Beardsley:"What personal qualities did he bring to his assignment?"

Moon: "His dedication and his unwillingness to give up a belief harmed him. By the time he died after his fourth voyage he still believed he had reached Asia. He never did know he was in the New World. Nevertheless, that devotion to an idea also helped him maintain himself in the face of many doubters and in times of stress and trial. He was a person able to work with men and keep them in line so that they could be a serviceable crew. He was not a good administrator when he came to land. When he became governor of the islands it was a disaster. He just wasn't capable, and he turned to violence. But when he was at sea, he was a most capable mariner and he was one terrific navigator. He's the one who laid out the sailing directions to the New World from Spain. Once he did it and came back, just knowing that there was something about a month's sail from Europe if things went right, people then could find the way."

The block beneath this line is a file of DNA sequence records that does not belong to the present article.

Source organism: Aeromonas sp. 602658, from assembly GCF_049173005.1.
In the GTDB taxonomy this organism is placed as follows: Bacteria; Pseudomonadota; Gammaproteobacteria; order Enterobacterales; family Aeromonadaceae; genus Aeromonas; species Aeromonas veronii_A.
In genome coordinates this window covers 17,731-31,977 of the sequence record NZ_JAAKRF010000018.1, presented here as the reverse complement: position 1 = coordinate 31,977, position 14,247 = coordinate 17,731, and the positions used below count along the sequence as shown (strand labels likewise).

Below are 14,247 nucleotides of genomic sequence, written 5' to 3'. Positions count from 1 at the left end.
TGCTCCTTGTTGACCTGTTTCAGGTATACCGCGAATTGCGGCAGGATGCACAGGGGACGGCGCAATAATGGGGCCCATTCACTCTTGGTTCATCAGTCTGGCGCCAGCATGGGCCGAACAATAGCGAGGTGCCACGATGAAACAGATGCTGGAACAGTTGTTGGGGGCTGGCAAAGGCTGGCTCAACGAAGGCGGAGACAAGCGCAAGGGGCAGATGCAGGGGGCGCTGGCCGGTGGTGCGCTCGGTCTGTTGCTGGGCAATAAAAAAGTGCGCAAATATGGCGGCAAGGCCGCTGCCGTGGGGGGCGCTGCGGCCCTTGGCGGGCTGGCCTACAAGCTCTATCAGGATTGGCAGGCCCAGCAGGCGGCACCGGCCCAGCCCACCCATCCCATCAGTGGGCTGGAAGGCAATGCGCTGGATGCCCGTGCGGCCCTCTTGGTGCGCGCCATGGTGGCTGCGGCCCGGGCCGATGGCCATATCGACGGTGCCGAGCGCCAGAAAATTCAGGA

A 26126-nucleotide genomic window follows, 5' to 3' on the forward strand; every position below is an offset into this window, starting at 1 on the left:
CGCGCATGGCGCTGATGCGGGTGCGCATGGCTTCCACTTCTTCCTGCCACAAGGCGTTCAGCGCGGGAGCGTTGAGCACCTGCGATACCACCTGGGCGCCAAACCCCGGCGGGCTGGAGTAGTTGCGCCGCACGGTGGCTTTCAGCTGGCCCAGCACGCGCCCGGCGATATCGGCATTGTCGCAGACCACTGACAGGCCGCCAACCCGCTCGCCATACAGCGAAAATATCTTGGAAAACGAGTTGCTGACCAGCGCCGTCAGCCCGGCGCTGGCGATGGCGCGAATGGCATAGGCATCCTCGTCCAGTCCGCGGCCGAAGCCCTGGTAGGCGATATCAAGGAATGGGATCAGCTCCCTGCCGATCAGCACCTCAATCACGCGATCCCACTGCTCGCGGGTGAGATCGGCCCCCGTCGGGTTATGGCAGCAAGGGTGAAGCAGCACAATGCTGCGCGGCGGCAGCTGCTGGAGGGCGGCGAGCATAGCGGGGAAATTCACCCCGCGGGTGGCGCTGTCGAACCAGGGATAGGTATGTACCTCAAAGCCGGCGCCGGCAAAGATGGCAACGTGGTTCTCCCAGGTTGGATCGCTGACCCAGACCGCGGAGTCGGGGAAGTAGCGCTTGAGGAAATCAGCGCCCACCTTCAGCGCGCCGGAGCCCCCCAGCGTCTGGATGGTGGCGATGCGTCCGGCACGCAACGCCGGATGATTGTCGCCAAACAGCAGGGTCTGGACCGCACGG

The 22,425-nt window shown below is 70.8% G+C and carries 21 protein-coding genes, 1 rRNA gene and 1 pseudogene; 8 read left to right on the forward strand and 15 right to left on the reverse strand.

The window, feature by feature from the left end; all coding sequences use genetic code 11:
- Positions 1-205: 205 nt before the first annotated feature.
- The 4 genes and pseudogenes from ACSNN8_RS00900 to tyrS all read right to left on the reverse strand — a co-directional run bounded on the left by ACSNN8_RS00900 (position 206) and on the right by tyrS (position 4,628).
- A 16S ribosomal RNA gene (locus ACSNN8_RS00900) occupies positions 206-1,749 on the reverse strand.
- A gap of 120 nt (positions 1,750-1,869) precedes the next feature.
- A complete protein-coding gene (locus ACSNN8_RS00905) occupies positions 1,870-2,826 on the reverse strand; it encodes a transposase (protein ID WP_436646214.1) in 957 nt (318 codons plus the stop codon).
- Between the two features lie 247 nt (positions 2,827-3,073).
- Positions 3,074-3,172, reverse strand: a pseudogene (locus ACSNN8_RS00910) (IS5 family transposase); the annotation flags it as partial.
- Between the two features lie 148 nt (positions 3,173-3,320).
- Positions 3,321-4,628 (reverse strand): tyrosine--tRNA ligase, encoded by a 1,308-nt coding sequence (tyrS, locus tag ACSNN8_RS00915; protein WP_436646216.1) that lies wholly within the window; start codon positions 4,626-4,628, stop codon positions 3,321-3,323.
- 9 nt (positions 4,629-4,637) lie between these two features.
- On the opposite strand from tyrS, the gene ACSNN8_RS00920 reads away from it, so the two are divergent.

Beardsley:"What was that first crossing like?"

Moon: "In one sense it was quite easy because it took them I believe it was 33 days. It was quite brief, partly because of luck and partly because of Columbus's skill in navigation and his knowledge of winds and currents in the eastern part of the Atlantic." Beardsley:"And there was actually a contest as to who would be the first to spot land?"

Moon: "Yes, indeed. There was a reward of 5000 'maravedis', which is really not very much money, and a new coat for the man who spotted land the first time. And there were several false spottings. Columbus finally said the next person who cries out 'tierra,' and there is no land there, is going to lose any chance later at the reward."

Beardsley:"So the winner was?"

Moon: "The winner was a man named Rodrigo, who did not receive a thing for this because Columbus made sure he got the reward. Not one of Columbus's better moments."

Beardsley:"And what was that first meeting like?"

Moon: "The first meeting went well, and it went particularly well when you view it against his meetings with Indians of other islands in the Caribbean. Those meetings many times could become bloody and nasty. The Lucayos - that's a tribe who are a branch of the Tainos - were more curious than they were fearful, and that wasn't always the case thereafter. They came down to the shore to see what was going on. These were people who were more interested in being good hosts than they should have been."